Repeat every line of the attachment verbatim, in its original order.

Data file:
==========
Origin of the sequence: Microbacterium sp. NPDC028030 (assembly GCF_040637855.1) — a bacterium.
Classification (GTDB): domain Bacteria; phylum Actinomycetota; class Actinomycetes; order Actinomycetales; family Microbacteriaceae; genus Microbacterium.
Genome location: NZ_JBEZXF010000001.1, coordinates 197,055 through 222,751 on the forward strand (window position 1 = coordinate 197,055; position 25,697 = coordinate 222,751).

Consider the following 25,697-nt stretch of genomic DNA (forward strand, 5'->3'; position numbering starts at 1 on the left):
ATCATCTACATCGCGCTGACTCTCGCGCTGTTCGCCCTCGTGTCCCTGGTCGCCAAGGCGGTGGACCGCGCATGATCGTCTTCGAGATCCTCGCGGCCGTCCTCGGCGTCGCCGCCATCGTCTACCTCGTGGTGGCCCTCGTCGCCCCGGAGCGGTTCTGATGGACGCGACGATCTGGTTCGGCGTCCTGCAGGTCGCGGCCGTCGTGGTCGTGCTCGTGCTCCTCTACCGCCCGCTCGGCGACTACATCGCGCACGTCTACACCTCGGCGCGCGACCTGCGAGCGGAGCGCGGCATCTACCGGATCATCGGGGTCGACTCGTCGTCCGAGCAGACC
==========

Origin of the sequence: Microbacterium sp. NPDC028030 (assembly GCF_040637855.1) — a bacterium.
Classification (GTDB): domain Bacteria; phylum Actinomycetota; class Actinomycetes; order Actinomycetales; family Microbacteriaceae; genus Microbacterium.
Genome location: NZ_JBEZXF010000001.1, coordinates 197,055 through 222,751 on the forward strand (window position 1 = coordinate 197,055; position 25,697 = coordinate 222,751).

Consider the following 25,697-nt stretch of genomic DNA (forward strand, 5'->3'; position numbering starts at 1 on the left):
ATCATCTACATCGCGCTGACTCTCGCGCTGTTCGCCCTCGTGTCCCTGGTCGCCAAGGCGGTGGACCGCGCATGATCGTCTTCGAGATCCTCGCGGCCGTCCTCGGCGTCGCCGCCATCGTCTACCTCGTGGTGGCCCTCGTCGCCCCGGAGCGGTTCTGATGGACGCGACGATCTGGTTCGGCGTCCTGCAGGTCGCGGCCGTCGTGGTCGTGCTCGTGCTCCTCTACCGCCCGCTCGGCGACTACATCGCGCACGTCTACACCTCGGCGCGCGACCTGCGAGCGGAGCGCGGCATCTACCGGATCATCGGGGTCGACTCGTCGTCCGAGCAGACC